Variations on the Musical Image (2/2)


JT: The theme of technology is another interesting dimension in relation to your work, I think. Your rapid ostinatos, the use of repeated arpeggiation in many ways seems to be reflective, paralleling that kind of technical idiom. And yet, you take that, which seems very much of our time, and push it into a dimension which is absolutely emotional.

PG: Well, of course, I suppose that could be true. I’ve always felt that the core of the music was not repetition but expressivity. That was how I looked at it. And I think that is how we experience it. Though in the early days of this music it appeared much more radical than it did today—and I think we have to remember that we’ve been hearing this music for twenty-five years—so when this music started appearing in the late sixties and early seventies, people would actually throw things at us and try to make us stop, and people got very angry at this music. What they were hearing was the mechanical-ness of it, and they weren’t hearing the expressiveness of it. And then eventually when they got used to the mechanical part of it they kind of forgot about that, and they began to hear the lyricism of it. I think it just took at while.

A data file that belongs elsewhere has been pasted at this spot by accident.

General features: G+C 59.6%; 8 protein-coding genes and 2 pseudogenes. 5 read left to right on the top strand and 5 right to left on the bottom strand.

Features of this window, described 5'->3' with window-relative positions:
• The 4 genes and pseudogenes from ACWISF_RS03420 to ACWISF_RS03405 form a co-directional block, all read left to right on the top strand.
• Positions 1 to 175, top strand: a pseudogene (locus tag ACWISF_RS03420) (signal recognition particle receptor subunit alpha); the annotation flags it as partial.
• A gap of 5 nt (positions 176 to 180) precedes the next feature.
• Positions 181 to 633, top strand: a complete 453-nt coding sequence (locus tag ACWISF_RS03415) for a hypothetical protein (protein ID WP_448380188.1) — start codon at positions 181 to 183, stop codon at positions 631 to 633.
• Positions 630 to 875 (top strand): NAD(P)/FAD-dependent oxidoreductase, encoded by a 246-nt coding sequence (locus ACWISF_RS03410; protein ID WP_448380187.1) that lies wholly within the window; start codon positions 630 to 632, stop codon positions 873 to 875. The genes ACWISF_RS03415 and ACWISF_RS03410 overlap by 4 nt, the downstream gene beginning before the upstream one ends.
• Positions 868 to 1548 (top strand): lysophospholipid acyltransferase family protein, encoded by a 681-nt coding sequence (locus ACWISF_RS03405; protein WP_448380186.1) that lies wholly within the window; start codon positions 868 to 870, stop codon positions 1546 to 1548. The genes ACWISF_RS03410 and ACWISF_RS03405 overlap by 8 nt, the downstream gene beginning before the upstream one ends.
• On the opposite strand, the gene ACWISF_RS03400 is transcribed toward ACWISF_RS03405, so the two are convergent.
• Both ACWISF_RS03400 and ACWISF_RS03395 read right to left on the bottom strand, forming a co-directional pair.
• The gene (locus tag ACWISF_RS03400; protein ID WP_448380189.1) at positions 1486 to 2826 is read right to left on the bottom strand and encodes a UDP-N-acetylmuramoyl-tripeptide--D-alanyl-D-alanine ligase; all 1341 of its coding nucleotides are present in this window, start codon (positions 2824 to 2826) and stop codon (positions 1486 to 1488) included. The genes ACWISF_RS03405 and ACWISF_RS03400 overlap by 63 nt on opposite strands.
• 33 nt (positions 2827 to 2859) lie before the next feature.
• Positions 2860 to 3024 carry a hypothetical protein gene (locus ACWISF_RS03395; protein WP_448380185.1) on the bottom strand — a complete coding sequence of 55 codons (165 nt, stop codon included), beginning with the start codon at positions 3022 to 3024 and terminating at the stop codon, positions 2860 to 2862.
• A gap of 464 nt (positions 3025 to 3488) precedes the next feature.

JT: On the note of expressivity, “Metamorphosis” is quieter than the large-scale textures that we’re so used to hearing. For me it’s a sign of a very different kind of expressivity that we find also in your music. Private, introspective, quiet, intimate. It sounds like romantic, western piano music in the tradition of Chopin.

PG: If only it did. I would love to sound like Chopin, but it doesn’t quite reach that height. I’ve talked about the ensemble writing and the theater pieces, and there are also five symphonies and string quartets, but in the end I wanted to have a music that I could play myself. While I was busily working with the ensemble, it occurred to me that maybe I should be working on programs of solo music, and I began doing that in the late seventies. At this point I have a number of programs of just piano music. Part of that was I wanted to explore what you call this more romantic, more lyrical style. I had become so associated with this motoric driving music, and I began to do this other music. By the way, I do fifteen or twenty piano concerts a year. I’m currently writing a series of etudes for the piano, which are different, but basically the idea is that they are pieces written for myself.

JT: A piece adopted by this has been used in film as well, in The Thin Blue Line (1988), and it gets orchestrated up into a slightly larger form in that film.

PG: I wonder which one I wrote first? I make up the dates afterwards. I don’t know. They are written about the same time—within weeks of each other actually.


JT: How did the Dracula project come about?